K-Kids is a safe place for youth to begin to learn about the outside world and the bigger issues at hand. Members internalize the club experience and can more clearly identify values.

    Elementary school students are self-reflective and are forming their own thoughts and opinions. K-Kids gives members the opportunity to feel good about themselves as they improve the lives of others.

    Elementary school students’ minds are expanding and they love to learn and plan. K-Kids provides opportunities to serve in leadership roles, learn parliamentary procedure, and apply abstract concepts to think outside themselves and impact others. Members take what they learn in the club and apply it to real-life.

    Elementary school students need to move and play. K-Kids members learn by completing service projects they choose themselves. They decide which hands-on experiences they want, and how to do them.

    Elementary school students want to experiment and seek the opportunity to try new things. K-Kids allows youth to take their interests and passions and explore them further through service.

    Elementary school students are social. K-Kids allows members to engage with peers and build relationships. Members work together to accomplish shared goals. K-Kids members practice effective communication skills. Advisors serve as positive adult role models who can intervene with group dynamics when necessary. The sponsoring Kiwanis club can have a great impact as well. 

    For more information about how K-Kids impacts members, check out the online advisor education course K-Kids 201: Knowledge. Tools. Strategies.

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  • Utilizing every member: K-Kids committee ideas

    The Standard Form for Club Bylaws states that the K-Kids club should establish the necessary administrative and service committees to fulfill its local needs. A committee consists of a group of people, who together accomplish a task or goal.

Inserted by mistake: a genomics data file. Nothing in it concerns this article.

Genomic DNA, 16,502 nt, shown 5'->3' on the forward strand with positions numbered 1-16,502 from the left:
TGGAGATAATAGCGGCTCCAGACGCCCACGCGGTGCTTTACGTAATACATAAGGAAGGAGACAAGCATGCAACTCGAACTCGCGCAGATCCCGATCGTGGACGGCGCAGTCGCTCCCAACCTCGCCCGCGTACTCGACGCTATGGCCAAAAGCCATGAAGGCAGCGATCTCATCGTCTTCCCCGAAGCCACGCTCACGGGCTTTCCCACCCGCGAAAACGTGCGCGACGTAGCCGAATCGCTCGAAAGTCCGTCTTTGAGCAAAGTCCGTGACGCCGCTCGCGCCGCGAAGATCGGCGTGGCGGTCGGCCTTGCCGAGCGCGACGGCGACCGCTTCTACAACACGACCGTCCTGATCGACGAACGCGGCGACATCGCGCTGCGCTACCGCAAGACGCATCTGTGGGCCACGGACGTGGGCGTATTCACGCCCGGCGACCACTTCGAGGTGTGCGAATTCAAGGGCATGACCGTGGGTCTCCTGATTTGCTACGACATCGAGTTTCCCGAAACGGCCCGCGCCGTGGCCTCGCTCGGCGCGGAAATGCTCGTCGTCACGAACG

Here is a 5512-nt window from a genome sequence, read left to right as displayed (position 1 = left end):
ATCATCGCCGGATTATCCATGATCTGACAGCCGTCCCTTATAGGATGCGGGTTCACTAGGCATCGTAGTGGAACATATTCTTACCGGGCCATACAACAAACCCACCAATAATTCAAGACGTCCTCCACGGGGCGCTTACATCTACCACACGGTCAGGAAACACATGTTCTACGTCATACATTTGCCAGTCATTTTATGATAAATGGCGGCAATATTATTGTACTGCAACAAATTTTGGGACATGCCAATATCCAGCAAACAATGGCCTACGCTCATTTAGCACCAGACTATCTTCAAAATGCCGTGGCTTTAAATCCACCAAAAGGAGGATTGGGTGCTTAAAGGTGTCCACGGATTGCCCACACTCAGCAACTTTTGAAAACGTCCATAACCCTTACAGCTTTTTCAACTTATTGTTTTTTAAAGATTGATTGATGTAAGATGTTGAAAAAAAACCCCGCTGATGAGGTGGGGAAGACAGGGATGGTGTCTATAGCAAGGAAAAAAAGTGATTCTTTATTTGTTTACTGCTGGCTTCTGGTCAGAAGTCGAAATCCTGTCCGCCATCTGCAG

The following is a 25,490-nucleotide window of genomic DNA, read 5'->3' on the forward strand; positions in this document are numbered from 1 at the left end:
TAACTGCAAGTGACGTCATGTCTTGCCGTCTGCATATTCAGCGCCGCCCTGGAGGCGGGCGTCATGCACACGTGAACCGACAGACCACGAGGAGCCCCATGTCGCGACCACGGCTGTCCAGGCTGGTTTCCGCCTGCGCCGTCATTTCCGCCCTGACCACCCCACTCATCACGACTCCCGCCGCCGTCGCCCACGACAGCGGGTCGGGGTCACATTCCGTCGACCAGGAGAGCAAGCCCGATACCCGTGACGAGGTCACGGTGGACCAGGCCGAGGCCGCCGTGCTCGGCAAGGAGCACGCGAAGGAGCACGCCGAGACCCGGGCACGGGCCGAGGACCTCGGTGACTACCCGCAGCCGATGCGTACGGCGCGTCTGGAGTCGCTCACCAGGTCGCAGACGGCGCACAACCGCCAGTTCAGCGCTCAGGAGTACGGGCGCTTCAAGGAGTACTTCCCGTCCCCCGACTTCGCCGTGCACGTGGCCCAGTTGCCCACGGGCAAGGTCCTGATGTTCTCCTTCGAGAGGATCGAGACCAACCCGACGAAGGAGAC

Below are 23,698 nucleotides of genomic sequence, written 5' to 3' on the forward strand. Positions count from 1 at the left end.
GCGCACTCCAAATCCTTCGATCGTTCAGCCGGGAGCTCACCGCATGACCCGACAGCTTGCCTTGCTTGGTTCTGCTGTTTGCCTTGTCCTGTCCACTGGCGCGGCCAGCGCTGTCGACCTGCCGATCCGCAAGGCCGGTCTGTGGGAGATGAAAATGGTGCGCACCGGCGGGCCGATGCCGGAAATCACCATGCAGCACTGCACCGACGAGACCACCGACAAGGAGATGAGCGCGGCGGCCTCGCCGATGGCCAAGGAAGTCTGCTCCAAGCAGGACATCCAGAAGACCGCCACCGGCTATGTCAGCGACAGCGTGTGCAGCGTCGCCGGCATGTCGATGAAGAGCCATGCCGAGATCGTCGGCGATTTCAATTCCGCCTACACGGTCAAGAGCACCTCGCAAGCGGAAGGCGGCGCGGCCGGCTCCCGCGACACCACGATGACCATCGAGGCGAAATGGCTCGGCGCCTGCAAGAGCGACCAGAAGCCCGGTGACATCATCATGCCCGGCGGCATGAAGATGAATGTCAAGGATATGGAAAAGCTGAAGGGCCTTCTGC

Standing club committee ideas include:
    Kiwanis Family Relations Committee:
    This group works to coordinate inter-club activities with Kiwanis, Builders Club, Key Club, Circle K, and Aktion Clubs in the area. Kiwanis family activities include: educating members on what Kiwanis family clubs exist, writing notes to clubs, raising funds for the same cause as another club, serving as a special guest at another club’s meeting, presenting about past club activities and achievements to another club, and attending a club functions.

    Public Relations Committee: This group is responsible for developing communications to promote the objects, goals, programs, and achievements of the club to the school and community. Communication ideas might want to include: writing or presenting school announcements, developing a club web site, writing news releases to send to the local newspaper highlight the club’s service projects, and designing and maintaining a bulletin board within the school.

    Subcommittee ideas: Photography, newsletter, stewardship. 

    Other committee ideas include:
    Set Up Committee: Helps club advisors set up the space before each meeting or activity.

    Clean Up Committee: Helps club advisors clean up the space after each meeting or activity. 

    Recognition Committee: Creates special awards to honor individuals who demonstrate outstanding service to the community and school, including students, teachers, administrators, and club sponsors.

    Social Committee: Plans social events where members gather for fun and fellowship.

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  • Social media: six tips to spread the word

    A simple photo can say so much more than a paragraph of text. Photos can help you share information, communicate what your club is passionate about, and even get the attention of school leaders. Here are six tips to using social media for your K-Kids club.